Quality, Functionality and Time
These three words were drilled into my head as a green Product Manager.
I was told you could have two of the three in a product release, but one always had to be “sacrificed.” Because I worked for a product company that announced release dates well in advance, time was usually fixed. So either quality or functionality was put on the cutting block. Luckily, I was working for a quality-conscious company at the time, so it was usually functionality that dropped. As a Product Manager, I was at the end of the “bullwhip” on that, always having to explain why a feature didn’t make it into a release. This approach just didn’t seem right to me. In a 6-12 month development cycle, priorities change over time, so sometimes what we built didn’t meet expectations down the road.
Along came agile development and a “no-wine-before-it’s-time” development philosophy. Was this a perfect world where we could have quality, functionality and time? In a sense, yes, but not exactly.
“Time” is usually less of a factor in agile environments, because you keep iterating until the team feels the product is ready to be released. Having the product in a “testable state” at any time helps to reduce the time pressure. In an agile world, you wouldn’t announce a release date of a product months ahead of time. Instead, you’d be more likely to announce weeks ahead of time.
When starting our company, Mike and I had to figure out what felt right for us. Since we’re a consulting company, we develop software for other organizations, rather than release our own products. This presents several challenges:
- Budget is usually fixed at project outset, and funding is often available only during the current fiscal year.
- We need to manage both our own team and the stakeholders of the client team on a day-to-day basis.
- We aren’t always familiar with our clients’ organizational structure and culture at project outset, so unpredictable delays and challenges usually come up.
We never had a major discussion about the merits of waterfall vs. agile, but fortunately, we were both of the same mindset and adopted a hybrid approach to development.
We implemented parts from each that felt right to us:
- Some upfront planning, like building design wireframes and user stories
- Short one or two-week development iterations
- Application always in a state that can be tested
- Constant evaluation of features and project goals
As a Project Manager, I struggle with some aspects of the hybrid approach, such as:
- Educating clients – Many of our clients have never been through a software development process before. To mitigate this, we have included information about our hybrid process in all our proposals, and we always set expectations early in the project. Weekly client meetings also help.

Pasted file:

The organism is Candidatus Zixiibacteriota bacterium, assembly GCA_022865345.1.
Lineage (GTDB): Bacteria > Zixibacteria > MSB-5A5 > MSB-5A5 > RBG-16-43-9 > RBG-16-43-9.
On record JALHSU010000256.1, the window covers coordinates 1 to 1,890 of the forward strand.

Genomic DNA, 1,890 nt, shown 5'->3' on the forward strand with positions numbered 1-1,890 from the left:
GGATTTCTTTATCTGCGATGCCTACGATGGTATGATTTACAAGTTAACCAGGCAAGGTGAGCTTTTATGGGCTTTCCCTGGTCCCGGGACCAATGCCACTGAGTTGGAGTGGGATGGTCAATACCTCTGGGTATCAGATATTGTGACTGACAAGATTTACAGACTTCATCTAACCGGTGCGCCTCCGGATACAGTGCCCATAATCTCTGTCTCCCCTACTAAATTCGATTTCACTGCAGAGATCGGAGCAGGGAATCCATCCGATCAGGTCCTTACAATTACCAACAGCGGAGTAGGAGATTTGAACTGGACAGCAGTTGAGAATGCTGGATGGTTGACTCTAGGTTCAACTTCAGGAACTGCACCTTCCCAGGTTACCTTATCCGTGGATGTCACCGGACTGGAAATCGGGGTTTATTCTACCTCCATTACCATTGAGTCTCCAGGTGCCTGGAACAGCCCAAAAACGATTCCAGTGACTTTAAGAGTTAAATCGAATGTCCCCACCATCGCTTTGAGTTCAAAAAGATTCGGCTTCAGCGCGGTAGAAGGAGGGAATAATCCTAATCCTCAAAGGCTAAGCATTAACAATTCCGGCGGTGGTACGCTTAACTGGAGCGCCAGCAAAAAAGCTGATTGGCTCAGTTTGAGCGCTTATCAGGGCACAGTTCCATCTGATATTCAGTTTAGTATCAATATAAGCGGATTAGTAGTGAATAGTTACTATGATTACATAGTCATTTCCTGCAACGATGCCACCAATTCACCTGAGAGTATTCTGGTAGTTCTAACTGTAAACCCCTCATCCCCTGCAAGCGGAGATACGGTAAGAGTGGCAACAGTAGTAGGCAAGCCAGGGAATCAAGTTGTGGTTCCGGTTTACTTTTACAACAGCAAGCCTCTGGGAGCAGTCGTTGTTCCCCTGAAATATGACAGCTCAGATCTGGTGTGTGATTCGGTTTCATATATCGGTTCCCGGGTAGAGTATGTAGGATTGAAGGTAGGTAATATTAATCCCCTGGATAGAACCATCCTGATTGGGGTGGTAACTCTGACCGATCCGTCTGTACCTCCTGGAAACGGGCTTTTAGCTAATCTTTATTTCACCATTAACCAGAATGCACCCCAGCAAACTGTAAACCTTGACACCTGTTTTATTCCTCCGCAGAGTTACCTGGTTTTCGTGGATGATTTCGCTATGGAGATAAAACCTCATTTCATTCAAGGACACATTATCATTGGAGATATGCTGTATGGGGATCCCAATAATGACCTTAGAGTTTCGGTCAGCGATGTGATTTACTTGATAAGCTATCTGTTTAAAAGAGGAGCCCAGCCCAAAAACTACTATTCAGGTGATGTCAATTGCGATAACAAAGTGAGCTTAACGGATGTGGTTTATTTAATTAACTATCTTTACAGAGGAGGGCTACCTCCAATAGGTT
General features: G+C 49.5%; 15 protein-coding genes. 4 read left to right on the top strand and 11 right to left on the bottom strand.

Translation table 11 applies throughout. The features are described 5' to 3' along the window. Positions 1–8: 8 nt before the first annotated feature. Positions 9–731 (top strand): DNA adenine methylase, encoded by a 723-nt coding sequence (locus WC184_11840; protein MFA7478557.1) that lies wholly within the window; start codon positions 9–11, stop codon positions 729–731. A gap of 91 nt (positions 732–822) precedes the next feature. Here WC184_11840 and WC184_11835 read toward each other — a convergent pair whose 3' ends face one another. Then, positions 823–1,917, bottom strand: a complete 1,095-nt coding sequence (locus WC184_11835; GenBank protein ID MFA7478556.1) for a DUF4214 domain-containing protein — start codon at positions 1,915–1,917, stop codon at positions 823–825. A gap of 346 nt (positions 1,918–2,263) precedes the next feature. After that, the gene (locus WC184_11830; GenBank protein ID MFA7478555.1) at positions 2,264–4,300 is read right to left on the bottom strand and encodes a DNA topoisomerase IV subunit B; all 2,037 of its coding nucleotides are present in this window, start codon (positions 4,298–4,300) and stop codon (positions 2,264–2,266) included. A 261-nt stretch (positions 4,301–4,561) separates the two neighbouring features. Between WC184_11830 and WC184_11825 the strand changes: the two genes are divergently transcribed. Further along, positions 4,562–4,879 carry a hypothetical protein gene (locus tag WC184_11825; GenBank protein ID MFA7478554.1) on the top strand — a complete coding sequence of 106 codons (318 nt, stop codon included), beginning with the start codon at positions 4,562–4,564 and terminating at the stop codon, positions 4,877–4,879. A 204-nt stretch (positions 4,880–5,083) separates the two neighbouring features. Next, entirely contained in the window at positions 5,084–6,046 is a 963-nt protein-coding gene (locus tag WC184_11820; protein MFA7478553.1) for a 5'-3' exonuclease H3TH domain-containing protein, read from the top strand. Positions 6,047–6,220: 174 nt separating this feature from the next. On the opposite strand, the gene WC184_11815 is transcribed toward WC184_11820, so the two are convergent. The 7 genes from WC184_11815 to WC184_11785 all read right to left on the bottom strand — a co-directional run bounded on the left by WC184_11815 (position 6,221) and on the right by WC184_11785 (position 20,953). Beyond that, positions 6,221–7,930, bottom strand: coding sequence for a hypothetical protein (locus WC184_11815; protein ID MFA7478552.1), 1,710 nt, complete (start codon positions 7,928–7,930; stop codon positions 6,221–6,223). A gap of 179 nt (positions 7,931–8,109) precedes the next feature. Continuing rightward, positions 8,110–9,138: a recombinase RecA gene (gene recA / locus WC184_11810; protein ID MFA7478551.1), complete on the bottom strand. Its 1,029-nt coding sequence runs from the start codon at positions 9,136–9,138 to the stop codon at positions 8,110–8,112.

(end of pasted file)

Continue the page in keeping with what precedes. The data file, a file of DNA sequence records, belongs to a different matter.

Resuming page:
- No detailed product requirements document – As a “traditionally” trained product manager of the 90’s, I am used to very detailed project requirements documents, approved by all project stakeholders. This is just not practical in our line of work, as the client’s high-level idea of what they want and what they actually need often changes. As the client actually sees the project unfold, priorities change, functionality is tweaked, budgets change, and so on. We try to strike a compromise by having requirements mirror the complexity of the project, but we always maintain the dialogue to adjust as needed.
- The need for a rapid testing/feedback cycle – Clients often have difficulty keeping up with agile development’s rapid iteration and testing/feedback cycle. This can put the project at risk, since the longer we go without feedback, the harder it is to recover if we aren’t developing what the client expects. We sometimes mitigate this by slowing development velocity down, so client testing can catch up.
- The desire for an exact launch date – Many clients who want an exact launch date once a contract is signed. This is probably what I struggle with the most. It is very difficult to give an accurate launch date at the start of a project because:
- Client projects are very fluid with changes in requirements
- It’s difficult to determine the client’s ability to adhere to testing/feedback schedules. Because we develop in rapid interactions, clients are not always able to “keep up” with testing and feedback. This can cause delays in the project.
- Sometimes a client’s internal processes, such as security audits or internal review boards, delay progress and its difficult to determine the impact of this early on in the project.
There is no perfect world. The waterfall approach has issues, the agile approach has issues, and our hybrid approach has issues. Every organization has to determine what approach works best for their culture, their clients and their employees. For us, the hybrid approach works well, and takes some pressure off the “quality, functionality and time” dilemma.
To learn more about our development process, check out our video series Demystifying the Software Development Process.